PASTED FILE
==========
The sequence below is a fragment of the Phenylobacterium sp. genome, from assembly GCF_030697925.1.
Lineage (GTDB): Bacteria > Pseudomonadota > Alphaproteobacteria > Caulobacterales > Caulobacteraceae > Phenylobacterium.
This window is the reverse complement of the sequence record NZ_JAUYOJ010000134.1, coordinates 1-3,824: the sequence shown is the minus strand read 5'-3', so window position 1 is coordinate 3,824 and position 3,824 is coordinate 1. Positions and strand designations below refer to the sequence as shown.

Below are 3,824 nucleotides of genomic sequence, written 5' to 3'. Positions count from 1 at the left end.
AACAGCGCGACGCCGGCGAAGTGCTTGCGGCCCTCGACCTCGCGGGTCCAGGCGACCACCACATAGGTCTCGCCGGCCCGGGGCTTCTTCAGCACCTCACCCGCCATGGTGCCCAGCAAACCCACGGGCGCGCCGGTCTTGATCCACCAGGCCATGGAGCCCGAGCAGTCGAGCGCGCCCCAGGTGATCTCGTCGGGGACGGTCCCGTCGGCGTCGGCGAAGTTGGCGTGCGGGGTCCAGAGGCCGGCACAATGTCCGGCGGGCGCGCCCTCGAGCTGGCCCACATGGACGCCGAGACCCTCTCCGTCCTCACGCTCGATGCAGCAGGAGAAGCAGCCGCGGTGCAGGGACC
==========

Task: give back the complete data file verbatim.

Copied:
The sequence below is a fragment of the Phenylobacterium sp. genome, from assembly GCF_030697925.1.
Lineage (GTDB): Bacteria > Pseudomonadota > Alphaproteobacteria > Caulobacterales > Caulobacteraceae > Phenylobacterium.
This window is the reverse complement of the sequence record NZ_JAUYOJ010000134.1, coordinates 1-3,824: the sequence shown is the minus strand read 5'-3', so window position 1 is coordinate 3,824 and position 3,824 is coordinate 1. Positions and strand designations below refer to the sequence as shown.

Below are 3,824 nucleotides of genomic sequence, written 5' to 3'. Positions count from 1 at the left end.
AACAGCGCGACGCCGGCGAAGTGCTTGCGGCCCTCGACCTCGCGGGTCCAGGCGACCACCACATAGGTCTCGCCGGCCCGGGGCTTCTTCAGCACCTCACCCGCCATGGTGCCCAGCAAACCCACGGGCGCGCCGGTCTTGATCCACCAGGCCATGGAGCCCGAGCAGTCGAGCGCGCCCCAGGTGATCTCGTCGGGGACGGTCCCGTCGGCGTCGGCGAAGTTGGCGTGCGGGGTCCAGAGGCCGGCACAATGTCCGGCGGGCGCGCCCTCGAGCTGGCCCACATGGACGCCGAGACCCTCTCCGTCCTCACGCTCGATGCAGCAGGAGAAGCAGCCGCGGTGCAGGGACC